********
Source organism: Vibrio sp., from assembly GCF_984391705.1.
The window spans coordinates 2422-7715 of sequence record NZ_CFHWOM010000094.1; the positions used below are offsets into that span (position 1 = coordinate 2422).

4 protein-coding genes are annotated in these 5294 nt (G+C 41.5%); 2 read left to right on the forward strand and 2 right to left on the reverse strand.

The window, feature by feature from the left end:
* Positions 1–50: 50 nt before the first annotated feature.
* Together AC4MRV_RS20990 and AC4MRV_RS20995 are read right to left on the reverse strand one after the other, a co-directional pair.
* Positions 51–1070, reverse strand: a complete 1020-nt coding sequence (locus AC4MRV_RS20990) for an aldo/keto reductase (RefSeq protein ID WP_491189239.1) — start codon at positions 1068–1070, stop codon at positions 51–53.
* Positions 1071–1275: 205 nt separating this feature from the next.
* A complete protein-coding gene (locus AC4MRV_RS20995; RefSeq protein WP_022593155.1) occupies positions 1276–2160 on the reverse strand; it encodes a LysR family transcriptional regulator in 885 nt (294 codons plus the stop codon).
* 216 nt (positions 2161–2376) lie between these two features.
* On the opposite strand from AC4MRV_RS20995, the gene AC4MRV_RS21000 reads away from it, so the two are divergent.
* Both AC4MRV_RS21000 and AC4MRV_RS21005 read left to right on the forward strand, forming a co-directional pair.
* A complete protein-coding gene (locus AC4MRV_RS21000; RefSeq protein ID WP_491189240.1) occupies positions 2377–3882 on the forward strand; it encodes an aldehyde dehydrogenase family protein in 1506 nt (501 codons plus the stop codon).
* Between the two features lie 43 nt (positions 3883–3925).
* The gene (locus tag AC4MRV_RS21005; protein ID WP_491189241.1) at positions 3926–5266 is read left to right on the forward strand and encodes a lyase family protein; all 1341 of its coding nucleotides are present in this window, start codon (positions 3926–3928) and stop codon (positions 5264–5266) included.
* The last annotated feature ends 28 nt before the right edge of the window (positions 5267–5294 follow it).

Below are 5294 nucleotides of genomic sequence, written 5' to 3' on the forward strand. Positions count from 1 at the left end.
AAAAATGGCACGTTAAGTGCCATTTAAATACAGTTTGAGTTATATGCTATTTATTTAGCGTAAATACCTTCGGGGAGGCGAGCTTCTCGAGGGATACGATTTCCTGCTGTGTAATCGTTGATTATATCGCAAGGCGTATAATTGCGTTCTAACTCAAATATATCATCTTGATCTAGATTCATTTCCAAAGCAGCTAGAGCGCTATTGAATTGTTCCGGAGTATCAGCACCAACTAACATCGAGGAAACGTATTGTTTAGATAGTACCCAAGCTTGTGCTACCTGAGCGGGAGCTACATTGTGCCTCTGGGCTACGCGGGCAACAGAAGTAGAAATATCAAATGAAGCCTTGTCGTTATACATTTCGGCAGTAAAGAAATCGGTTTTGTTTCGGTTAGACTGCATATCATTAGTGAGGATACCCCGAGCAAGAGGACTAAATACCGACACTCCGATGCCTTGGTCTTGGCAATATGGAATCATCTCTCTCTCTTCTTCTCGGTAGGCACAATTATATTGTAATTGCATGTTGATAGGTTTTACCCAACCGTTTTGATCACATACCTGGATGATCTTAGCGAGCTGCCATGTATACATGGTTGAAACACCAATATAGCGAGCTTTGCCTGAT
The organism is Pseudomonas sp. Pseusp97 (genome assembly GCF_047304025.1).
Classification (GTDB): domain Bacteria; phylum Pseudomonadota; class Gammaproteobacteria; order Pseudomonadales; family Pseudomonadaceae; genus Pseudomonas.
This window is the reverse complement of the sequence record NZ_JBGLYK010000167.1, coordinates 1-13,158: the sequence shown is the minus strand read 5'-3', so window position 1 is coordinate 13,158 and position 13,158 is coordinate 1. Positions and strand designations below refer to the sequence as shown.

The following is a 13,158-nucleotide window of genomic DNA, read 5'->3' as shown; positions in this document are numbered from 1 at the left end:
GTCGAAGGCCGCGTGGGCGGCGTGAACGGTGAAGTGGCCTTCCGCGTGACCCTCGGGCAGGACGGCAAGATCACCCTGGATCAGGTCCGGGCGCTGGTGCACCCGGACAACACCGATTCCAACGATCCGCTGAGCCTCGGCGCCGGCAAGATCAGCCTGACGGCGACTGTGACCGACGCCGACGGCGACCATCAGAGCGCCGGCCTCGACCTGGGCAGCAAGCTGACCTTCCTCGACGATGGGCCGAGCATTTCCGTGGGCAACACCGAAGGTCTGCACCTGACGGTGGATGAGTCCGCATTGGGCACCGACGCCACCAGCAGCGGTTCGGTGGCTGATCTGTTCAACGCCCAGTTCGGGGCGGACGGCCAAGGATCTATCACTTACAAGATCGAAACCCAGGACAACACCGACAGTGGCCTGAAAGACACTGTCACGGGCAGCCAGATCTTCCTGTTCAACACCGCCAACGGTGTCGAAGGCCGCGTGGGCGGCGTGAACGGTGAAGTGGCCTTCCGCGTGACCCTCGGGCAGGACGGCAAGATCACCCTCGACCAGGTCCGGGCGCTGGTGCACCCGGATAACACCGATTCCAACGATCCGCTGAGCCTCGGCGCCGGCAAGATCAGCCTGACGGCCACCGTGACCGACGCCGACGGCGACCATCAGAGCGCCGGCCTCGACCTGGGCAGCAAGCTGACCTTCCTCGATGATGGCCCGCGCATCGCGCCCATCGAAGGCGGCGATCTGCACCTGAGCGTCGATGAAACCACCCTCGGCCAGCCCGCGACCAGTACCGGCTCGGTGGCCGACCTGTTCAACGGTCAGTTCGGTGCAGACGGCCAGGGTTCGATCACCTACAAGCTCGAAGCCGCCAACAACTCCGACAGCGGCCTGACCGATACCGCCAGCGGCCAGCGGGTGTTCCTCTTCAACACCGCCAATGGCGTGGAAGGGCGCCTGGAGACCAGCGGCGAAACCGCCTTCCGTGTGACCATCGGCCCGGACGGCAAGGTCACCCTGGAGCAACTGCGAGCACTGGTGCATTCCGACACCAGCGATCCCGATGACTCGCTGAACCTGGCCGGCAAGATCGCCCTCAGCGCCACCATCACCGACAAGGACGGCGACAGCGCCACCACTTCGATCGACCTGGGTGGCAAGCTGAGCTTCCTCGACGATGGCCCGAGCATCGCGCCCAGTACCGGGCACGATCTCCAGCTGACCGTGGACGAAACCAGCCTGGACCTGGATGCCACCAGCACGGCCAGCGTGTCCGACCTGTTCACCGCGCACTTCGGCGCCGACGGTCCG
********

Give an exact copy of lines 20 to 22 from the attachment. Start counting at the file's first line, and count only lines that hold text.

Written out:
Classification (GTDB): domain Bacteria; phylum Pseudomonadota; class Gammaproteobacteria; order Pseudomonadales; family Pseudomonadaceae; genus Pseudomonas.
This window is the reverse complement of the sequence record NZ_JBGLYK010000167.1, coordinates 1-13,158: the sequence shown is the minus strand read 5'-3', so window position 1 is coordinate 13,158 and position 13,158 is coordinate 1. Positions and strand designations below refer to the sequence as shown.

The following is a 13,158-nucleotide window of genomic DNA, read 5'->3' as shown; positions in this document are numbered from 1 at the left end: